Perhaps the most glaring recent example of a documentary/film crossover of recent times. The story of Philippe Petit, the French wire-walker who strung a tightrope between the towers of the World Trade Center in 1974 was told in British filmmaker James Marsh fantastic 2008 documentary Man on Wire, winning the Oscar for Best Documentary Feature. Robert Zemeckis then decided to dramatise the story in his 2015 feature The Walk, using 3D technology to give Petit’s vertigo inducing perspective but otherwise adding little to a story already told.
Little Dieter Needs to Fly (1997)
Rescue Dawn (2006)
Werner Herzog has lept freely from documentary to fiction seemingly seeing little distinction between the two forms. Rescue Dawn, the true story of US helicopter pilot Dieter Dengler (played by Christian Bale) shot down and captured before making a daring escape through the jungle, saw him revisit his own earlier documentary. The film dramatises what was previously only described in Dengler’s words in Little Dieter Needs to Fly, proving there are two ways to tell the same story.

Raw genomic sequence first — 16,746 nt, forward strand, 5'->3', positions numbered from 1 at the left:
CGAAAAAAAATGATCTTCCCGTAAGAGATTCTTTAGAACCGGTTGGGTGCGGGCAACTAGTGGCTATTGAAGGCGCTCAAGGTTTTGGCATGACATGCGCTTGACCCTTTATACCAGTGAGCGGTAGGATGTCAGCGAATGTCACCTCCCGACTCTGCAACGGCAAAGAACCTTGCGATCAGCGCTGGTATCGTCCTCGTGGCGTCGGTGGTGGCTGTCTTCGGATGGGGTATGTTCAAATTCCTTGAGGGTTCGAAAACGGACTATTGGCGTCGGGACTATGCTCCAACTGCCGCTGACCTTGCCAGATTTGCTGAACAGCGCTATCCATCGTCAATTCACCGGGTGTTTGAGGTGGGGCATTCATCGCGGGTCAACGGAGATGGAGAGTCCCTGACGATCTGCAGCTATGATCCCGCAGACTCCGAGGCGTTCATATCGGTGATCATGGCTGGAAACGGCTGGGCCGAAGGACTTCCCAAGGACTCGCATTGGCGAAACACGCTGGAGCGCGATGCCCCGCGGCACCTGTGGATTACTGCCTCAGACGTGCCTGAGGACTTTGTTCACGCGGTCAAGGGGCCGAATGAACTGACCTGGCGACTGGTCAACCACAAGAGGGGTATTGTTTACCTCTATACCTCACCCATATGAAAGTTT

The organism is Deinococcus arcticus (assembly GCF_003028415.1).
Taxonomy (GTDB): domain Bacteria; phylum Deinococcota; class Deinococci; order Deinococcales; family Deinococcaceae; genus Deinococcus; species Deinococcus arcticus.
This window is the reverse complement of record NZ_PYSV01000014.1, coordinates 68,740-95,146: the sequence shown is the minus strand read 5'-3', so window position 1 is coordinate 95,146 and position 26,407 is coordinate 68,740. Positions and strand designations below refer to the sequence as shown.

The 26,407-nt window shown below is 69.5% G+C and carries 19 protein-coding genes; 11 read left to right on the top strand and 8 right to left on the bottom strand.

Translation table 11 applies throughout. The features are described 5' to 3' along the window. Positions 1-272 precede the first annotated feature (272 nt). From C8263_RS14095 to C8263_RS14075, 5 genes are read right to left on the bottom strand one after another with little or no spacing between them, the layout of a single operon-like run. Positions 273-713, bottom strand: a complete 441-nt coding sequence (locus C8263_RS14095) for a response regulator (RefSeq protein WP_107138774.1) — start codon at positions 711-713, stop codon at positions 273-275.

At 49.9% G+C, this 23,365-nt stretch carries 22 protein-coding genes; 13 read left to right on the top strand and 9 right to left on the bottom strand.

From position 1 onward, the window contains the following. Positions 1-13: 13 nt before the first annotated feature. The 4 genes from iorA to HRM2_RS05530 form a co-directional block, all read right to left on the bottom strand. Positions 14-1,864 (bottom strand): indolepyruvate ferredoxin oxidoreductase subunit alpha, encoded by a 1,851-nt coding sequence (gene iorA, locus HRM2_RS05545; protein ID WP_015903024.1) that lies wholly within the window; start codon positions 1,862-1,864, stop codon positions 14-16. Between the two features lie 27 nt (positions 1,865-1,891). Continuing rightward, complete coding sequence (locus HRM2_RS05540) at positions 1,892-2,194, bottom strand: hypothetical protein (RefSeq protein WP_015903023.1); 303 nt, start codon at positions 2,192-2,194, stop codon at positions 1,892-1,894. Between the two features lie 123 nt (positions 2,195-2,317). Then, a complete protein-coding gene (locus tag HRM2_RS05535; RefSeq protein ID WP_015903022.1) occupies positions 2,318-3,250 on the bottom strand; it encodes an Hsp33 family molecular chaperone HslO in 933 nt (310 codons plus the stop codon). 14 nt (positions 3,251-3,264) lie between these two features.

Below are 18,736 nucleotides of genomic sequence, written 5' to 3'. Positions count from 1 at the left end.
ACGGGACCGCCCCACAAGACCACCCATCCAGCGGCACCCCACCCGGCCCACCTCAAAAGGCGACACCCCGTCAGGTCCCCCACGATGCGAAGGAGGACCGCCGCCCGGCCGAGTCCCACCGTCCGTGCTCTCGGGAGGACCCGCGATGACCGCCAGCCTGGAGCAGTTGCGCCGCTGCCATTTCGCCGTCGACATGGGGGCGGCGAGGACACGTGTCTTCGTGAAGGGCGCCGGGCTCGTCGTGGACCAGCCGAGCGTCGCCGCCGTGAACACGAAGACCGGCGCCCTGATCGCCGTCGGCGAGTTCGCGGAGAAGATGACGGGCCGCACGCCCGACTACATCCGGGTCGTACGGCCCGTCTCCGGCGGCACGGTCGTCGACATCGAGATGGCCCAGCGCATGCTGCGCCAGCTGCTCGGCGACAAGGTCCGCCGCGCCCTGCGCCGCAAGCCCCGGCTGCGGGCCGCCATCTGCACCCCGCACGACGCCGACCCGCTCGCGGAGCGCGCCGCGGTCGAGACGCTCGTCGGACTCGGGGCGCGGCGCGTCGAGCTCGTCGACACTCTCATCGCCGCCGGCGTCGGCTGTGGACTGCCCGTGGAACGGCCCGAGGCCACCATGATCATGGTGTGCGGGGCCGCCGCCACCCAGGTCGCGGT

Laura Poitras was making of a film about abuses of national security in post-9/11 America when she started receiving encrypted emails from “citizen four”, who was ready to blow the whistle on covert surveillance programs. The man turned out to be Edward Snowden and her Oscar-winning documentar is a real-life thriller. Oliver Stone’s subsequent dramatic take on the Snowden story also had tense moments, but with one difference: it had well-known actors, while the doc has the actual people.
All Good Things (2010)
The Jinx (2015)